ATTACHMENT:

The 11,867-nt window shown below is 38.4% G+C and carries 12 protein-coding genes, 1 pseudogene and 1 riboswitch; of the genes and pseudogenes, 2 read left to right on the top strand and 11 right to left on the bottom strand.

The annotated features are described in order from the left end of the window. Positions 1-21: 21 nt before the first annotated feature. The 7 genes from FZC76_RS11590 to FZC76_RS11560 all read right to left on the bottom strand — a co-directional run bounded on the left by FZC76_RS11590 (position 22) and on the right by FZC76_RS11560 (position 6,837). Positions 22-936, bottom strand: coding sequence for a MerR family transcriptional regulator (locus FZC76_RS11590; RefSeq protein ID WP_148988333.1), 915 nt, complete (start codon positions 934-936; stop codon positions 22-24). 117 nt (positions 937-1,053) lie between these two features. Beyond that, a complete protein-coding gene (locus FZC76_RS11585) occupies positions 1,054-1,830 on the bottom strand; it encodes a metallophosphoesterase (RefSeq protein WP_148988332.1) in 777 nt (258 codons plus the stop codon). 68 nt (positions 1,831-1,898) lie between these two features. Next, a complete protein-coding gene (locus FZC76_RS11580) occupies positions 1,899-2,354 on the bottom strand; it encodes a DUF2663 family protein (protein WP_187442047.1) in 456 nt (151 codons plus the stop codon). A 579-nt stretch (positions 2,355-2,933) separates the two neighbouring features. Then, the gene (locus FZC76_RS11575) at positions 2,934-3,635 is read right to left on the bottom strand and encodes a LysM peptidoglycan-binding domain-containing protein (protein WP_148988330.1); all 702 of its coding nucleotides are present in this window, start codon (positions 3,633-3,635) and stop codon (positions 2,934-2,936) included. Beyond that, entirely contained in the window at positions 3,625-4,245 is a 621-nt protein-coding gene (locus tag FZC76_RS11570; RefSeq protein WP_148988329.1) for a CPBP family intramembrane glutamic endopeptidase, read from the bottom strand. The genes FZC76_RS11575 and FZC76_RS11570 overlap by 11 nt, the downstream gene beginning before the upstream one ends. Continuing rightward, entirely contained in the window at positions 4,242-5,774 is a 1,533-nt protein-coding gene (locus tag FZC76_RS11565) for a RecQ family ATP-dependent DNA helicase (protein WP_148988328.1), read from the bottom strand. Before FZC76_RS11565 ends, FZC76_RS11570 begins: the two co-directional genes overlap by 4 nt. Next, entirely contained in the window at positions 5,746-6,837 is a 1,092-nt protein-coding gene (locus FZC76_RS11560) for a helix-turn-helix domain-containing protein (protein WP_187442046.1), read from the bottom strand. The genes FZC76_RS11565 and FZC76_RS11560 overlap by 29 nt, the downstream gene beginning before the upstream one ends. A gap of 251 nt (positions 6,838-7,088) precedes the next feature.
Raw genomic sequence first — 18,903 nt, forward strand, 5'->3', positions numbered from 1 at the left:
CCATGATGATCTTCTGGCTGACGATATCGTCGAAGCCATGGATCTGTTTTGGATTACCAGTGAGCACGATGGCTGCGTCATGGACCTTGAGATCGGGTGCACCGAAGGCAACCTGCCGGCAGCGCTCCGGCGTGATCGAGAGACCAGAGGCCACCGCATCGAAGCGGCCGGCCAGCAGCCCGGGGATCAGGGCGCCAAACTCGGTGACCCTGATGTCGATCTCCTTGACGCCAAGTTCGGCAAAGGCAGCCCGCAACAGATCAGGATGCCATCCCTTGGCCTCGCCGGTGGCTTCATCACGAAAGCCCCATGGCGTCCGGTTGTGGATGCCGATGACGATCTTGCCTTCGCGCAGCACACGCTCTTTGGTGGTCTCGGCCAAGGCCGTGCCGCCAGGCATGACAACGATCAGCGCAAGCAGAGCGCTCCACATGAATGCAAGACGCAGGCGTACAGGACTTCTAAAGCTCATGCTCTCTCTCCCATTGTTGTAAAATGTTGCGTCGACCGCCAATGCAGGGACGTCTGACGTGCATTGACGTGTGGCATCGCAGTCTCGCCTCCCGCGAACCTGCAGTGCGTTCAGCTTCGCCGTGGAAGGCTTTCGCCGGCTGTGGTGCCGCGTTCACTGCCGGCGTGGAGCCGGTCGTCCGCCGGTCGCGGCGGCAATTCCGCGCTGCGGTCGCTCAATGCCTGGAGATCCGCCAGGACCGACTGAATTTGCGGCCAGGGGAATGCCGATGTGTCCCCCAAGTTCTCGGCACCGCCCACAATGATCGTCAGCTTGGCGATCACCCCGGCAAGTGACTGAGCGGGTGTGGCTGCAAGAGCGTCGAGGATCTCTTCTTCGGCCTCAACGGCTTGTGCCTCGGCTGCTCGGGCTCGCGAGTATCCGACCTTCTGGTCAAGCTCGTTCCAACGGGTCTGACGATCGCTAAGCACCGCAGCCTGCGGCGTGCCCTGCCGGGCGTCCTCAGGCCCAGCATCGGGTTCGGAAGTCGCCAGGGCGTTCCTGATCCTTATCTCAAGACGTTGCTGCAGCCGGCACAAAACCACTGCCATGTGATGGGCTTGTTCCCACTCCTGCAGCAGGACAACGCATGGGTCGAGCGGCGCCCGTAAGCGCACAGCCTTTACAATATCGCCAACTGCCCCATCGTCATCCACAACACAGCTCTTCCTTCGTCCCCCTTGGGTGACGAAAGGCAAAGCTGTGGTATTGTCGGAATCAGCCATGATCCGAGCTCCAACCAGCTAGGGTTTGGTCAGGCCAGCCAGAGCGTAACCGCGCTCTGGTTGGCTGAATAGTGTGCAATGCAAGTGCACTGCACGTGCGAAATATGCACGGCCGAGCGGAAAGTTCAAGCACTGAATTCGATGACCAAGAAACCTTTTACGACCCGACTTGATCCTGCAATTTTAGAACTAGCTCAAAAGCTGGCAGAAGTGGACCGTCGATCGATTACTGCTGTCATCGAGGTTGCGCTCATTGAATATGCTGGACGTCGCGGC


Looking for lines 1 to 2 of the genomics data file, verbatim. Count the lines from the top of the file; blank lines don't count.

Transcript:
The 11,867-nt window shown below is 38.4% G+C and carries 12 protein-coding genes, 1 pseudogene and 1 riboswitch; of the genes and pseudogenes, 2 read left to right on the top strand and 11 right to left on the bottom strand.

The annotated features are described in order from the left end of the window. Positions 1-21: 21 nt before the first annotated feature. The 7 genes from FZC76_RS11590 to FZC76_RS11560 all read right to left on the bottom strand — a co-directional run bounded on the left by FZC76_RS11590 (position 22) and on the right by FZC76_RS11560 (position 6,837). Positions 22-936, bottom strand: coding sequence for a MerR family transcriptional regulator (locus FZC76_RS11590; RefSeq protein ID WP_148988333.1), 915 nt, complete (start codon positions 934-936; stop codon positions 22-24). 117 nt (positions 937-1,053) lie between these two features. Beyond that, a complete protein-coding gene (locus FZC76_RS11585) occupies positions 1,054-1,830 on the bottom strand; it encodes a metallophosphoesterase (RefSeq protein WP_148988332.1) in 777 nt (258 codons plus the stop codon). 68 nt (positions 1,831-1,898) lie between these two features. Next, a complete protein-coding gene (locus FZC76_RS11580) occupies positions 1,899-2,354 on the bottom strand; it encodes a DUF2663 family protein (protein WP_187442047.1) in 456 nt (151 codons plus the stop codon). A 579-nt stretch (positions 2,355-2,933) separates the two neighbouring features. Then, the gene (locus FZC76_RS11575) at positions 2,934-3,635 is read right to left on the bottom strand and encodes a LysM peptidoglycan-binding domain-containing protein (protein WP_148988330.1); all 702 of its coding nucleotides are present in this window, start codon (positions 3,633-3,635) and stop codon (positions 2,934-2,936) included. Beyond that, entirely contained in the window at positions 3,625-4,245 is a 621-nt protein-coding gene (locus tag FZC76_RS11570; RefSeq protein WP_148988329.1) for a CPBP family intramembrane glutamic endopeptidase, read from the bottom strand. The genes FZC76_RS11575 and FZC76_RS11570 overlap by 11 nt, the downstream gene beginning before the upstream one ends. Continuing rightward, entirely contained in the window at positions 4,242-5,774 is a 1,533-nt protein-coding gene (locus tag FZC76_RS11565) for a RecQ family ATP-dependent DNA helicase (protein WP_148988328.1), read from the bottom strand. Before FZC76_RS11565 ends, FZC76_RS11570 begins: the two co-directional genes overlap by 4 nt. Next, entirely contained in the window at positions 5,746-6,837 is a 1,092-nt protein-coding gene (locus FZC76_RS11560) for a helix-turn-helix domain-containing protein (protein WP_187442046.1), read from the bottom strand. The genes FZC76_RS11565 and FZC76_RS11560 overlap by 29 nt, the downstream gene beginning before the upstream one ends. A gap of 251 nt (positions 6,838-7,088) precedes the next feature.